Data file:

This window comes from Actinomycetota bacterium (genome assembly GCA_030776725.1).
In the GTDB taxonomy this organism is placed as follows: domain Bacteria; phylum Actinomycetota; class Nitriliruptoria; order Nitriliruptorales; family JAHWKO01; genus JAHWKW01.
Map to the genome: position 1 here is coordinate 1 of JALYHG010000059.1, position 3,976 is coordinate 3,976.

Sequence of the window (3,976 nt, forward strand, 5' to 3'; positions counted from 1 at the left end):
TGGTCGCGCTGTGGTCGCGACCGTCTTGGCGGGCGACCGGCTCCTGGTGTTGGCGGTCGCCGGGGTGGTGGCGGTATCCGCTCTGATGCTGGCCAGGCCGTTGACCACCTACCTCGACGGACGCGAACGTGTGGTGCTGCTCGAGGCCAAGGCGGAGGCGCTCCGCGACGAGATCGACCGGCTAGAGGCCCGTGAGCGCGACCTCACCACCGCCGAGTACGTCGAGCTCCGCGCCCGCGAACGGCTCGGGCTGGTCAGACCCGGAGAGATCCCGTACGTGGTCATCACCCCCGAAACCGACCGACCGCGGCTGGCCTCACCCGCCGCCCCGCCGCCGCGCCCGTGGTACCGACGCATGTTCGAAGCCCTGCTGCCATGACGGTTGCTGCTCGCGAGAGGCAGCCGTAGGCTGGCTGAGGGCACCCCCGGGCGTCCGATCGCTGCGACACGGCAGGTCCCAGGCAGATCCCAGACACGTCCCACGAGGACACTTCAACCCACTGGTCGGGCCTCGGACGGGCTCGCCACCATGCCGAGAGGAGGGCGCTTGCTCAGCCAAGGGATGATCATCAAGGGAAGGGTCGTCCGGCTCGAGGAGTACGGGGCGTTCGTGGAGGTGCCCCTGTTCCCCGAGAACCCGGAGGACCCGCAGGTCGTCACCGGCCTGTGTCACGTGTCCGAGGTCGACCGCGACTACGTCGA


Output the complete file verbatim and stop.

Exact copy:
This window comes from Actinomycetota bacterium (genome assembly GCA_030776725.1).
In the GTDB taxonomy this organism is placed as follows: domain Bacteria; phylum Actinomycetota; class Nitriliruptoria; order Nitriliruptorales; family JAHWKO01; genus JAHWKW01.
Map to the genome: position 1 here is coordinate 1 of JALYHG010000059.1, position 3,976 is coordinate 3,976.

Sequence of the window (3,976 nt, forward strand, 5' to 3'; positions counted from 1 at the left end):
TGGTCGCGCTGTGGTCGCGACCGTCTTGGCGGGCGACCGGCTCCTGGTGTTGGCGGTCGCCGGGGTGGTGGCGGTATCCGCTCTGATGCTGGCCAGGCCGTTGACCACCTACCTCGACGGACGCGAACGTGTGGTGCTGCTCGAGGCCAAGGCGGAGGCGCTCCGCGACGAGATCGACCGGCTAGAGGCCCGTGAGCGCGACCTCACCACCGCCGAGTACGTCGAGCTCCGCGCCCGCGAACGGCTCGGGCTGGTCAGACCCGGAGAGATCCCGTACGTGGTCATCACCCCCGAAACCGACCGACCGCGGCTGGCCTCACCCGCCGCCCCGCCGCCGCGCCCGTGGTACCGACGCATGTTCGAAGCCCTGCTGCCATGACGGTTGCTGCTCGCGAGAGGCAGCCGTAGGCTGGCTGAGGGCACCCCCGGGCGTCCGATCGCTGCGACACGGCAGGTCCCAGGCAGATCCCAGACACGTCCCACGAGGACACTTCAACCCACTGGTCGGGCCTCGGACGGGCTCGCCACCATGCCGAGAGGAGGGCGCTTGCTCAGCCAAGGGATGATCATCAAGGGAAGGGTCGTCCGGCTCGAGGAGTACGGGGCGTTCGTGGAGGTGCCCCTGTTCCCCGAGAACCCGGAGGACCCGCAGGTCGTCACCGGCCTGTGTCACGTGTCCGAGGTCGACCGCGACTACGTCGA